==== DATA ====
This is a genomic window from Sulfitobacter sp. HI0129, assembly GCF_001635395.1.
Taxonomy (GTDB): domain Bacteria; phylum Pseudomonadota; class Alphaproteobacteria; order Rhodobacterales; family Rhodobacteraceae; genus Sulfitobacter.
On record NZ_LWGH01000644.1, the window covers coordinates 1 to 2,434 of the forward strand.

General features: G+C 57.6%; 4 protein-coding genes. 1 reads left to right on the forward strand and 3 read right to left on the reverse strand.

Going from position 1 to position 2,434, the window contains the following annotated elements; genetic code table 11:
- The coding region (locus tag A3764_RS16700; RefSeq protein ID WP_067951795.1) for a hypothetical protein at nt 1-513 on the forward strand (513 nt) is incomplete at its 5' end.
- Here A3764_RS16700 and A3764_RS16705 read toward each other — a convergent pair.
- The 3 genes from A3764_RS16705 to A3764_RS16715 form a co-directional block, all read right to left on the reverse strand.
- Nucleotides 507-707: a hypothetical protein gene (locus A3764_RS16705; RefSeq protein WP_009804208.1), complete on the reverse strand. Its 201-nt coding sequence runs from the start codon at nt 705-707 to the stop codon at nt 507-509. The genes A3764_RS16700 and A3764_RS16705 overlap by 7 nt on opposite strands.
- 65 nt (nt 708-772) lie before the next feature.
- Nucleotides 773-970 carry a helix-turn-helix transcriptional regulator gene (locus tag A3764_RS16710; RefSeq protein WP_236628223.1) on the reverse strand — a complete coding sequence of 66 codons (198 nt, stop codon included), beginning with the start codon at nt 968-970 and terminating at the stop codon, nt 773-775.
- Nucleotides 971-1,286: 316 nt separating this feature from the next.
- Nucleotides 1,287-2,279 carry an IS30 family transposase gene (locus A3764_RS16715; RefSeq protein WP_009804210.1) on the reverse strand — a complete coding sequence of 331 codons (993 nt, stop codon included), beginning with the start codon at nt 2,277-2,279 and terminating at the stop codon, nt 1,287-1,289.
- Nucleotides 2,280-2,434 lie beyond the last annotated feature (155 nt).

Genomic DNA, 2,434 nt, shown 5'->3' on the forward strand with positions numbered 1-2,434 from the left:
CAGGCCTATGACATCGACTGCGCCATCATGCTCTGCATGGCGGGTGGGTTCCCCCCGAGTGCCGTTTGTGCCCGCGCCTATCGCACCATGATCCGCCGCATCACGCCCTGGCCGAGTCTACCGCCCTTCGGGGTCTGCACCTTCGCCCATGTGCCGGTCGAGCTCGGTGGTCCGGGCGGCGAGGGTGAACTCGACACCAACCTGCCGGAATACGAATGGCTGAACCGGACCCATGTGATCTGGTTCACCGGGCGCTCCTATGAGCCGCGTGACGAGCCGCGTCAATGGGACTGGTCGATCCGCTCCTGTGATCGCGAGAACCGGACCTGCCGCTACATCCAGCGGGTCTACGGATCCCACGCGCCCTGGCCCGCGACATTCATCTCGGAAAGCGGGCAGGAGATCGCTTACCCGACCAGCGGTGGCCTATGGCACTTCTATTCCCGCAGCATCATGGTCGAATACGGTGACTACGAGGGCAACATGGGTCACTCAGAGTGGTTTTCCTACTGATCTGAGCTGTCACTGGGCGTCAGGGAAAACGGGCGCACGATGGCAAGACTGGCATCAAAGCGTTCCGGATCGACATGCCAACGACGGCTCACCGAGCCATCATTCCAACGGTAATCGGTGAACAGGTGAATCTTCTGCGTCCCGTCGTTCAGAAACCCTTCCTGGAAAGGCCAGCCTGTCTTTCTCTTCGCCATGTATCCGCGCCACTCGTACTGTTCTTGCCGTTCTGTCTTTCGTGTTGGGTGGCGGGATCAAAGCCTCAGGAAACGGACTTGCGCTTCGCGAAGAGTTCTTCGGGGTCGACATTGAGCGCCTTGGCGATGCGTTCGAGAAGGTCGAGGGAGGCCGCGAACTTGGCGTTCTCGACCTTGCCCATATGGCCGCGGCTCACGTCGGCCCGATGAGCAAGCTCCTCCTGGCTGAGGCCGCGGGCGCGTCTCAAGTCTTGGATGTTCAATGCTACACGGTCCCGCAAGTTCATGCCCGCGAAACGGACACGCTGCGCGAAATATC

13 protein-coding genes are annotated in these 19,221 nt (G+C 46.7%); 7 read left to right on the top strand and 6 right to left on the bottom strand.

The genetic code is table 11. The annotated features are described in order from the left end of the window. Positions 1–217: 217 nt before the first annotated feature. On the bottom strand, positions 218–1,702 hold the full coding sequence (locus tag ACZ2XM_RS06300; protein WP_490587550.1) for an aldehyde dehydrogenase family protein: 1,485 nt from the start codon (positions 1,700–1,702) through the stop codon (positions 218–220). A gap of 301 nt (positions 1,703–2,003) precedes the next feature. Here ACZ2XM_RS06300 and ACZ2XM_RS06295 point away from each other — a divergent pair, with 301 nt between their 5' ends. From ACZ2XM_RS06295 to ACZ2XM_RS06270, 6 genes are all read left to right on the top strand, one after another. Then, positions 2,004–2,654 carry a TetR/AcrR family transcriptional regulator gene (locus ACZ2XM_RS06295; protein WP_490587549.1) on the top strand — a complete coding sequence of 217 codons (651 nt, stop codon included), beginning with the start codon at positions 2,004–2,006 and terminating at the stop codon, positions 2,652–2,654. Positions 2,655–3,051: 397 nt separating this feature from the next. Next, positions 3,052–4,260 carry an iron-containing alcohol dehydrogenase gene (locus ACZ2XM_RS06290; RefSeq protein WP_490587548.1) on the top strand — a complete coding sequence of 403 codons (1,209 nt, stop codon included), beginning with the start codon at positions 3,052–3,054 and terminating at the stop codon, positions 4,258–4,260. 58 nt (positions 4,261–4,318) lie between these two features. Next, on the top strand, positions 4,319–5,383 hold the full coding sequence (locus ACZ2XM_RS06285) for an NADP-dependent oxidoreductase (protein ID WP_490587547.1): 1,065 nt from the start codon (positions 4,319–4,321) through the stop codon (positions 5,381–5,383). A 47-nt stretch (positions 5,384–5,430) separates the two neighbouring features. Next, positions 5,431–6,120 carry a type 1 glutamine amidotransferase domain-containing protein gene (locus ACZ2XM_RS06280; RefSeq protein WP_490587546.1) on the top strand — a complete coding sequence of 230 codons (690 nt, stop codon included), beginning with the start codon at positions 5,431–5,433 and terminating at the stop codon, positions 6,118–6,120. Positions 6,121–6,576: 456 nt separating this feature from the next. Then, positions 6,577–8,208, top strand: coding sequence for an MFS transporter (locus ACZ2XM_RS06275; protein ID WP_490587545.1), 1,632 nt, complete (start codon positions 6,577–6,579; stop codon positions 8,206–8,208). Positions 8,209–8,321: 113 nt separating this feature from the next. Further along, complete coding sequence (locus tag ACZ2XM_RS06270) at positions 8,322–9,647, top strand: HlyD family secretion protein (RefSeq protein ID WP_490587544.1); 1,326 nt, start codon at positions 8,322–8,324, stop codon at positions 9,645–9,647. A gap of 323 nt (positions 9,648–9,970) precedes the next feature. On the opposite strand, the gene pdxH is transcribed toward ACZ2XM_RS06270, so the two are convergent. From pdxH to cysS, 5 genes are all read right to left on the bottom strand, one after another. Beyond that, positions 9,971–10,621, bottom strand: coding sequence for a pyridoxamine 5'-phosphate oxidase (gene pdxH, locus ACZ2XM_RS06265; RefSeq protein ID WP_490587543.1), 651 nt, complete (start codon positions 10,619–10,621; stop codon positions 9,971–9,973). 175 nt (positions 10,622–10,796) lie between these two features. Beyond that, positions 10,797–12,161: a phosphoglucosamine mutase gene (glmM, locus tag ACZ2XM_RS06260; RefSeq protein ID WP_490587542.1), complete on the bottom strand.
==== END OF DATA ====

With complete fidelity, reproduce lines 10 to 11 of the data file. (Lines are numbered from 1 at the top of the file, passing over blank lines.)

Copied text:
- 65 nt (nt 708-772) lie before the next feature.
- Nucleotides 773-970 carry a helix-turn-helix transcriptional regulator gene (locus tag A3764_RS16710; RefSeq protein WP_236628223.1) on the reverse strand — a complete coding sequence of 66 codons (198 nt, stop codon included), beginning with the start codon at nt 968-970 and terminating at the stop codon, nt 773-775.